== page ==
Those of us of a certain age might remember the (now justified fuss) the press made of an unknown but emerging masked artist in the early 2000’s.
Some referred to the street artist as merely a glorified vandal. Others celebrated his potent mix of satire, politics and culture. Half of critics praised his ‘simplified imagery’ while the other half treated it with sceptical contempt. Few predicted successful longevity, and most wrote off the elusive Bristolian as a ‘flash in the pan’, but fast forward two decades, and that same artist enjoys even more column inches and acclaim than in those first formative years in post-Britpop Britain. Appreciated or not, Banksy is certainly impossible to ignore.
Liam West, FRSA, an experienced art consultant and gallerist, recalls that period; ‘Banksy was one of those artists that transcended our own industry and the art world and just blew up everywhere. This was before social media and before buying art became as accessible as it is now – and he was a genuine household name very quickly. People forget just how quickly. And how genre defining, he became. He didn’t just explode onto the scene, in many minds, he created it – at least in the public’s eyes’.
One thing the now world famous street artist understood then, just as much as he does now, is; timing. Be it leaving a creation to be found overnight in a relevant location, making a particularly topical social commentary or providing a lucrative asset to a flailing youth club during a time of financial distress, Banksy has always maximised his impact.
Banksy’s Monkey Queen was originally painted at The Chill Out Zone youth club on Broad Street, Newent, in 2003, not coincidentally around the time of HM The Queen’s Golden Jubilee.
One of his most controversial pieces to date, the anti-establishment motif, gained global news for the artist, with commentators endlessly discussing if the artwork and the artist was disrespectful to the monarchy and national flag. Indeed, the UK Government asked the youth club to cover over the artwork, which in itself then raised emotional, social debates regarding the right to freedom of speech and expression. It would not be inappropriate to assume Banksy himself, clearly, a fan of public discourse would have taken great pride in.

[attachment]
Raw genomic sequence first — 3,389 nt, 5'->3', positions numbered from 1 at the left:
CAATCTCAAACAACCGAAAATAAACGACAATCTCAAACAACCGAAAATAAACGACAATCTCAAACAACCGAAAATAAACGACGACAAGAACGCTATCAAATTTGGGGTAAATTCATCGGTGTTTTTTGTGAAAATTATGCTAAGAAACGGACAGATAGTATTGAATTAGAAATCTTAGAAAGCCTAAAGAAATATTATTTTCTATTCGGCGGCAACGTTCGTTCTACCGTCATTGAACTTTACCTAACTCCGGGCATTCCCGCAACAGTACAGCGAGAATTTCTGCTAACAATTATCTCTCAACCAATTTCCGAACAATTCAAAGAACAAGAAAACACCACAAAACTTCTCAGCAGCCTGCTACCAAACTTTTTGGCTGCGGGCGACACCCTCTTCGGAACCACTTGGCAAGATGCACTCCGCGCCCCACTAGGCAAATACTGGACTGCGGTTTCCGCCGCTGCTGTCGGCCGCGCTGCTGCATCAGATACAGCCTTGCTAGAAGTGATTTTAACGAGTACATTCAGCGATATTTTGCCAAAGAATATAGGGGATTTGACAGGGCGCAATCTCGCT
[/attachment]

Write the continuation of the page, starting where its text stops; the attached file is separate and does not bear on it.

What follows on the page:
The monkey, one of Banksy’s trademark recurring figures, has been used in two other artworks by the artist. The earlier work ‘Laugh Now’ and also the iconic ‘Devolved Parliament’, which sold at the famous Sotheby’s in London in 2019 for £9.9 million – then the auction record for the artist. This was then eclipsed by the aptly named ‘Game Changer’, a March 2021 sale reaching £16.8million. As if proof of Banksy’s star was needed, this was once again beaten in October of the same year as ‘Love is in the Bin’ totalled £18.5million, vastly over its £4-6million guide price.
Monkey Queen epitomises Banksy’s satirical nature, the primate study clearly suggesting the hair and jewellery of her majesty, with the unmistakeable red, white and blue of the Union flag as the background colours. As a standalone artwork, it is striking, for good or for bad – but as a piece of cultural commentary, it is priceless.
That appeal and the fact it was produced during Banksy’s own halcyon ascent to the graffiti throne has resulted in Monkey Queen becoming one of the rarest and most collectable Banksy’s to own, a collectible golden ticket for art investors and a life changing resale for early adopters. As we approach another Royal milestone, The Platinum Jubilee, it is unsurprising to see collectors renewed interest in finding the artwork that spawned enough column inches to reach the moon and at the same time generated enough publicity to take the artist himself out into the proverbial artistic stratosphere.
Modern day art collectors and luxury investors should have reason to be positive, too.
2021 saw Banksy’s auction results centre him firmly as one of the world’s top performing artists in the auction rankings, with 1186 artworks generating $206million (Artprice.com). Any suggestions of a post-Covid stagnation for the phenomenon remain weak, as the already stunning 25% year on year increase of the past decade gave way to an average 83% increase in Banksy’s prints and multiples, over three times their most consistent rate.
The biggest fight collectors face right now is finding availability of signed artworks. With authenticated (by Pest Control, Banksy’s authenticators) artworks remaining some of the most desirable in the market, and investors globally all seeking the same perceived tried and tested relative consistency a Banksy investment offers – supply is certainly not meeting demand, as highlighted by Liam West, currently in possession of one Monkey Queen.
‘We have sold works by Banksy for longer than most gallerists in the world (since 2001), and I have only ever seen one other ‘Monkey Queen’ in that time. They are so rare, and to have this one in hand in absolute mint condition and with Pest Control certification, even rarer.’
A signed limited edition of just 150, with full certification and presented in a gold ornate frame, sized at 50x34.5cm, Monkey Queen has a Price On Application that can be obtained by emailing [email protected]
For industry professionals, investment analysts and culture watchers, Banksy has morphed from ‘emerging’ to ‘established’ to ‘unprecedented’ in the space of 20 years. With an enduring intrigue, sales track record to back it and an inimitable ability to reinvent himself without losing touch in what made him the star he is today, it might just be time for sceptics to give the boy from Bristol the respect his career deserves.